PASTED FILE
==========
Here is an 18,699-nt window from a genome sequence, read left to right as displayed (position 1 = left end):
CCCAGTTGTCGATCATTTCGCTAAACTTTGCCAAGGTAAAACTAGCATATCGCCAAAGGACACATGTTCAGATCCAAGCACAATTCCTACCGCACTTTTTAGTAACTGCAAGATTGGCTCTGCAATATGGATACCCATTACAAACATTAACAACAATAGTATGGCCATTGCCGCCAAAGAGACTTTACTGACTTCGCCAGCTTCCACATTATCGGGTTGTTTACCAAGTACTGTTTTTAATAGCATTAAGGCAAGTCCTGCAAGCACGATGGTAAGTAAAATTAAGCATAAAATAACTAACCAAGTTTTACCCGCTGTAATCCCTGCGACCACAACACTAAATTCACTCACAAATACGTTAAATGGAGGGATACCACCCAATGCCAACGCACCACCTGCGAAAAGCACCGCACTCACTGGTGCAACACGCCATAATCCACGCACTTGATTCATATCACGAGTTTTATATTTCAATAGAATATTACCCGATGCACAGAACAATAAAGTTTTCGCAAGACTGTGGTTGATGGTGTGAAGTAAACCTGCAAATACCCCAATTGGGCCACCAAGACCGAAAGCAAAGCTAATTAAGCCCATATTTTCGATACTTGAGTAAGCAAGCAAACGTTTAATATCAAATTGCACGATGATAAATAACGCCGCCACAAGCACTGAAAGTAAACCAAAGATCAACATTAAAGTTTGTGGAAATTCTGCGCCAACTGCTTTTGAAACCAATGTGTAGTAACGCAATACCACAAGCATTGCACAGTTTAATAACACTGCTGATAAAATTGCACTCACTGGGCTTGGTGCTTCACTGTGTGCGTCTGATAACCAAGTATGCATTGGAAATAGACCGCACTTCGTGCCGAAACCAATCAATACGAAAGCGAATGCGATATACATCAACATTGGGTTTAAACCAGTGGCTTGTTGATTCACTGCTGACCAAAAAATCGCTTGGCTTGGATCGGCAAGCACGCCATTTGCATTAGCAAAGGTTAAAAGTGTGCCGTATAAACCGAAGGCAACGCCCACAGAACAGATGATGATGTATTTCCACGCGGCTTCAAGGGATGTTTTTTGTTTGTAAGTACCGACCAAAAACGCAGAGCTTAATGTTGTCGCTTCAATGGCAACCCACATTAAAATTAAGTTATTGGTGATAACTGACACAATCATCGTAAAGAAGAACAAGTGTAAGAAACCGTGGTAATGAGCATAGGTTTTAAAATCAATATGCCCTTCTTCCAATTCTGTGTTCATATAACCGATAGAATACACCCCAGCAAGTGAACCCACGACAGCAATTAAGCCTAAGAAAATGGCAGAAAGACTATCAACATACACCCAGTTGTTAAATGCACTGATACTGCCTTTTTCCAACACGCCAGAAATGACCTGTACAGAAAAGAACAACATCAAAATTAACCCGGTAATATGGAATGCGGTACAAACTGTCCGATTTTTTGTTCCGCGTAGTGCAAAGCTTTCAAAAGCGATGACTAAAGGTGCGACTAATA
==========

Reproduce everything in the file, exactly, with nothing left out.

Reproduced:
Here is an 18,699-nt window from a genome sequence, read left to right as displayed (position 1 = left end):
CCCAGTTGTCGATCATTTCGCTAAACTTTGCCAAGGTAAAACTAGCATATCGCCAAAGGACACATGTTCAGATCCAAGCACAATTCCTACCGCACTTTTTAGTAACTGCAAGATTGGCTCTGCAATATGGATACCCATTACAAACATTAACAACAATAGTATGGCCATTGCCGCCAAAGAGACTTTACTGACTTCGCCAGCTTCCACATTATCGGGTTGTTTACCAAGTACTGTTTTTAATAGCATTAAGGCAAGTCCTGCAAGCACGATGGTAAGTAAAATTAAGCATAAAATAACTAACCAAGTTTTACCCGCTGTAATCCCTGCGACCACAACACTAAATTCACTCACAAATACGTTAAATGGAGGGATACCACCCAATGCCAACGCACCACCTGCGAAAAGCACCGCACTCACTGGTGCAACACGCCATAATCCACGCACTTGATTCATATCACGAGTTTTATATTTCAATAGAATATTACCCGATGCACAGAACAATAAAGTTTTCGCAAGACTGTGGTTGATGGTGTGAAGTAAACCTGCAAATACCCCAATTGGGCCACCAAGACCGAAAGCAAAGCTAATTAAGCCCATATTTTCGATACTTGAGTAAGCAAGCAAACGTTTAATATCAAATTGCACGATGATAAATAACGCCGCCACAAGCACTGAAAGTAAACCAAAGATCAACATTAAAGTTTGTGGAAATTCTGCGCCAACTGCTTTTGAAACCAATGTGTAGTAACGCAATACCACAAGCATTGCACAGTTTAATAACACTGCTGATAAAATTGCACTCACTGGGCTTGGTGCTTCACTGTGTGCGTCTGATAACCAAGTATGCATTGGAAATAGACCGCACTTCGTGCCGAAACCAATCAATACGAAAGCGAATGCGATATACATCAACATTGGGTTTAAACCAGTGGCTTGTTGATTCACTGCTGACCAAAAAATCGCTTGGCTTGGATCGGCAAGCACGCCATTTGCATTAGCAAAGGTTAAAAGTGTGCCGTATAAACCGAAGGCAACGCCCACAGAACAGATGATGATGTATTTCCACGCGGCTTCAAGGGATGTTTTTTGTTTGTAAGTACCGACCAAAAACGCAGAGCTTAATGTTGTCGCTTCAATGGCAACCCACATTAAAATTAAGTTATTGGTGATAACTGACACAATCATCGTAAAGAAGAACAAGTGTAAGAAACCGTGGTAATGAGCATAGGTTTTAAAATCAATATGCCCTTCTTCCAATTCTGTGTTCATATAACCGATAGAATACACCCCAGCAAGTGAACCCACGACAGCAATTAAGCCTAAGAAAATGGCAGAAAGACTATCAACATACACCCAGTTGTTAAATGCACTGATACTGCCTTTTTCCAACACGCCAGAAATGACCTGTACAGAAAAGAACAACATCAAAATTAACCCGGTAATATGGAATGCGGTACAAACTGTCCGATTTTTTGTTCCGCGTAGTGCAAAGCTTTCAAAAGCGATGACTAAAGGTGCGACTAATA